Surrendering to the cancer is simpler and harder to talk about. It can certainly be awful, and there always seems to be yet another level of acceptance still to be accepted--and it does, as I’ve said elsewhere, involve a lot of diapers. But it is also exactly right, and, anyway, there’s nothing to do except be cancerous, which comes quite naturally.

But, of course, this talk is not about cancer. It’s about agreeing not to steal, or kill, or misuse sexuality. Okay, I promise. After all, I had already vowed to be poor, to be obedient, and to not even use sex. But what I had secretly hoped for in return for those vows was to have a special sort of life, one in which I did not have to live in this mess. I could submit to those rules because they promised I would not have to surrender to the confusion, uncertainty and shit of this lovely, perfect life.

Bad deal.

There were no signs that my world was going to be able to deliver on it, but still I almost signed on for life because there seemed to be no better offer around, and I certainly did not believe that I could handle what was coming. (I want to say in simple honesty here that this was my reality, I do not presume that others chose that life for my sorts of reasons.) And that experience—so many of those experiences of a rule-laden Irish Catholic universe-- poisoned my ability to trust any set of rules, any structure that offered something in return for my submitting to it.

And then along came Zen, which I thought promised something real. Actually, first along came therapy—I had finished seven or eight years of really helpful therapy and had been practicing semi-seriously for several years at Zen Mountain Monastery and was becoming more and more interested in the connections between Zen and all that therapy. The folks at ZMM were not at all interested in such a connection: they thought it diluted the real stuff. But I stumbled upon a book by some guy named Magid and thought I had hit pay dirt. So I started making the trek to New York pretty regularly. (I also thought Zen looked really cool. I mean Phil Whalen? Jack Kerouac? Alan Ginsberg?) Even Thomas Merton, one of my earliest heroes. But I was also suspicious. I remember telling Barry years ago that I didn’t trust any deal like this; he said, “Zen offers no deal” I said, “Sure.” But inside I really wanted a deal. As much as I did not want to be suckered again, as much as I did not want to sucker myself again, I even more deeply wanted the certainty and control that that original deal had offered me. Again and again, in apparently endless form, I was told there was no deal.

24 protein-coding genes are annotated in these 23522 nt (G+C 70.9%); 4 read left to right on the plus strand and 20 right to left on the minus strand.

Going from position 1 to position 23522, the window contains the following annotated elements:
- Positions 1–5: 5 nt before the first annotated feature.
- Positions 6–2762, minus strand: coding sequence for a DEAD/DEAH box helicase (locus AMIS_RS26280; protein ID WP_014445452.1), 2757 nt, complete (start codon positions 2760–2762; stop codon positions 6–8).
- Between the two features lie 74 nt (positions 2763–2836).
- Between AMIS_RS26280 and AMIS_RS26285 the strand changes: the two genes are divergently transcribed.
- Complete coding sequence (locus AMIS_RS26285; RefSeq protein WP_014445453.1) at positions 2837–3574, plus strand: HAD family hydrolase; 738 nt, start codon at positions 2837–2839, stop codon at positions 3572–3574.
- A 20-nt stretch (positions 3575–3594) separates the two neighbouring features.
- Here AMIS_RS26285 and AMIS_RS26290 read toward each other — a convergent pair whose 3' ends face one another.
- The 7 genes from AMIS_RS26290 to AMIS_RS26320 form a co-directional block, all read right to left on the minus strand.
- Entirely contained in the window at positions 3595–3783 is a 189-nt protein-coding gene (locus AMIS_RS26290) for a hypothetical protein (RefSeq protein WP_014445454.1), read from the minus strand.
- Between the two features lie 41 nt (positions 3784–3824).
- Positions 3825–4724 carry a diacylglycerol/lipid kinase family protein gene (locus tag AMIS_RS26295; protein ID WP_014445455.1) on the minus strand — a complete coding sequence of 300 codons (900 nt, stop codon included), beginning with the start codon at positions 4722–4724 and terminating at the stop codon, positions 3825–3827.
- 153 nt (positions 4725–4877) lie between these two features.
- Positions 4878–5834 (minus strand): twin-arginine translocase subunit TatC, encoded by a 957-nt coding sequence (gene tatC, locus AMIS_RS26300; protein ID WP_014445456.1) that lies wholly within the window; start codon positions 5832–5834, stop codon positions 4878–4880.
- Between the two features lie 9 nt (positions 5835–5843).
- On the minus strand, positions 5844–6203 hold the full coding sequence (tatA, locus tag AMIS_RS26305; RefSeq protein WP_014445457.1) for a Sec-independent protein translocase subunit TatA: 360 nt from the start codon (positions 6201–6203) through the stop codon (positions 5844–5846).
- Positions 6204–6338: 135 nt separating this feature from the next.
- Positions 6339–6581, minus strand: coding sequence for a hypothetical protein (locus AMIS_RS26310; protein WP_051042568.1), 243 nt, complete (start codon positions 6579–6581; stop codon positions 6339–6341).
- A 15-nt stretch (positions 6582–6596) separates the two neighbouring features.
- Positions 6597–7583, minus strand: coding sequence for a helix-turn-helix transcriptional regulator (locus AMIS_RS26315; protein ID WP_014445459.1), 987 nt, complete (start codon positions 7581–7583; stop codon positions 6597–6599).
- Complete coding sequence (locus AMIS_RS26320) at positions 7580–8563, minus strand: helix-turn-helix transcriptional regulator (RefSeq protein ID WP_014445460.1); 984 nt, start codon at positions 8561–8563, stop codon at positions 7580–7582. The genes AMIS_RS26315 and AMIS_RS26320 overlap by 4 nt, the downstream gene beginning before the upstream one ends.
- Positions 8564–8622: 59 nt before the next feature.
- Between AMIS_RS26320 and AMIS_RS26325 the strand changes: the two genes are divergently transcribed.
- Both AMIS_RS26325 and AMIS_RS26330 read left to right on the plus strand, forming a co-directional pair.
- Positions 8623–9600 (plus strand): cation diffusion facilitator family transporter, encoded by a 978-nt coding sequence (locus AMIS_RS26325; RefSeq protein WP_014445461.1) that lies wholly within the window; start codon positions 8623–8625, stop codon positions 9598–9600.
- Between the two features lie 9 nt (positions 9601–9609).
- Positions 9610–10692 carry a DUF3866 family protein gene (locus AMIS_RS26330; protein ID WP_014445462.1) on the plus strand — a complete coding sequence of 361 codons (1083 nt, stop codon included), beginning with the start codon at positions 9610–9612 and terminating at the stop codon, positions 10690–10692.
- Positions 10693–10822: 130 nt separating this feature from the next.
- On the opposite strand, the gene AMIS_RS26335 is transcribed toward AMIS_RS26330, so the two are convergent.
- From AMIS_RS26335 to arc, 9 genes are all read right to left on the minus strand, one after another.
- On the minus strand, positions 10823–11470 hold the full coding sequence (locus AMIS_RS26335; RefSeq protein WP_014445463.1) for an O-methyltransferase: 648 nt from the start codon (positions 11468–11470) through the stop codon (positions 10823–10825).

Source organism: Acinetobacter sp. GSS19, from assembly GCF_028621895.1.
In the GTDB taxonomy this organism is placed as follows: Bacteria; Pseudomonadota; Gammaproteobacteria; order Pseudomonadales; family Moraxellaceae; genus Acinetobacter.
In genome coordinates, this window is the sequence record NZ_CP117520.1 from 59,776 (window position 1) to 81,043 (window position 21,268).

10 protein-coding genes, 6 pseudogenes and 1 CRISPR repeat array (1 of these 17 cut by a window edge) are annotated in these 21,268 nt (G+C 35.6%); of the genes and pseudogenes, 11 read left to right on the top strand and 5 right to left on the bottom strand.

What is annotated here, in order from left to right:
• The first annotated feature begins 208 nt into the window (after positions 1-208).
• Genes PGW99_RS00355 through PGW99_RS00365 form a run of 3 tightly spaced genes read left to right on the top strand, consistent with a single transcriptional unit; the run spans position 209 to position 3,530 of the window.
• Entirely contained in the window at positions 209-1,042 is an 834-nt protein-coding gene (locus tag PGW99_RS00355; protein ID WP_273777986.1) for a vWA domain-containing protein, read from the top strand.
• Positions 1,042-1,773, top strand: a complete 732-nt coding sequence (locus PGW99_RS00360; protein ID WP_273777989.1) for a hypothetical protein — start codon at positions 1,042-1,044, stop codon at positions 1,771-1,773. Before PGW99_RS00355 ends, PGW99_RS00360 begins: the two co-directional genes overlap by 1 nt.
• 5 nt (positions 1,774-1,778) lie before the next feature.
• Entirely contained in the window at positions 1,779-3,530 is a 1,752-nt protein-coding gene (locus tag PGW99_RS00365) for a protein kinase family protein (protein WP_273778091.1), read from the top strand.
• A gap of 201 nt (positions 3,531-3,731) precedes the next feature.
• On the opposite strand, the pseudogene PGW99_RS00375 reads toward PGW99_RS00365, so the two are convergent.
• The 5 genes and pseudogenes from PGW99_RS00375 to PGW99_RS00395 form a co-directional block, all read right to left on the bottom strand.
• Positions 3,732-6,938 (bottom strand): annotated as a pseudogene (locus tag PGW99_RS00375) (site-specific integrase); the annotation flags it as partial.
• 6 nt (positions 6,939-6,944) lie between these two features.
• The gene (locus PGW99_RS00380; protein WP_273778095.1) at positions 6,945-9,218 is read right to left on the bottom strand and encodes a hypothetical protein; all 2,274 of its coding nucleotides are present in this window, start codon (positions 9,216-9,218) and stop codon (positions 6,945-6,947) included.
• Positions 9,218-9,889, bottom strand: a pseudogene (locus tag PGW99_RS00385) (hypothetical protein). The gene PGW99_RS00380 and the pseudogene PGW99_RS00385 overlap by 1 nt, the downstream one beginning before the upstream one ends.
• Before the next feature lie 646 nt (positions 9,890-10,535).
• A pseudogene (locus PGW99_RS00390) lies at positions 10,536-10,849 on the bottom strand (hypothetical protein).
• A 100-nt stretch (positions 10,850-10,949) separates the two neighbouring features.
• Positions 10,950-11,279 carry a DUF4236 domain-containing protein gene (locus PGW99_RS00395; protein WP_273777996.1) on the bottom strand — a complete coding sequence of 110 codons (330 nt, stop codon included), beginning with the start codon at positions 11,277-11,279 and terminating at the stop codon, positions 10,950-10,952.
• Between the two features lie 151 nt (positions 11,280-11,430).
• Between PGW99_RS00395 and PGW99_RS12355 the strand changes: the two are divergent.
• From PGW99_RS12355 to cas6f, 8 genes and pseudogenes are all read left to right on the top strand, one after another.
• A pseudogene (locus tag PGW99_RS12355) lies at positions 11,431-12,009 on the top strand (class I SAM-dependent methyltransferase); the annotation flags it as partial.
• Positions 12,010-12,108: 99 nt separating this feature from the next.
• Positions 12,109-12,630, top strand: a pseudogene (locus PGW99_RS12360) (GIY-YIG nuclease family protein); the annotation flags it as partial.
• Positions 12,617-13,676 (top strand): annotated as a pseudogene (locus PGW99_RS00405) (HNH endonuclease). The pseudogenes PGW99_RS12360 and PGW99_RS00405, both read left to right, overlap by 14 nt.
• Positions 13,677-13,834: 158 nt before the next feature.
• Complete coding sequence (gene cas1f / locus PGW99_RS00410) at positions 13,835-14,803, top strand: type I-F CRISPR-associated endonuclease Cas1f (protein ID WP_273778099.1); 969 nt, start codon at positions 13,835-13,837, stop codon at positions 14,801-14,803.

And then along came cancer. And, as hard as I looked for them, deals were difficult to come by.

So I’ve begun to think that Jukai and the precepts may not be about a deal at all, maybe they’re just a chance to surrender to a structure, a tradition, that I can use to enter more deeply into my life, into life.

Maybe not stealing (or not misusing sexuality) means not imagining that getting something (or someone) would fill all the cracks in my chipped, dented, sometimes broken, lovely life—the one we all share. Or—more importantly-- not imagining that there’s any need for such a bailout. Maybe not killing means trying not to imagine that getting rid of something would do the same. Maybe the precepts are a way to grow up just because the world—not very surprisingly—reveals itself most clearly when we become better able to hang around.

And Jukai seems to be a chance to receive this wisdom beyond wisdom with all of you here, so many of whom have--in one way or another-- gone through, are going through, this cancer with me.

Thank you again.

And, finally, taking the precepts, and Zen itself, really does feel like “taking refuge” and coming home. A real refuge, one that promises no protection; and a real home, but one that I did not know would look and feel quite like this.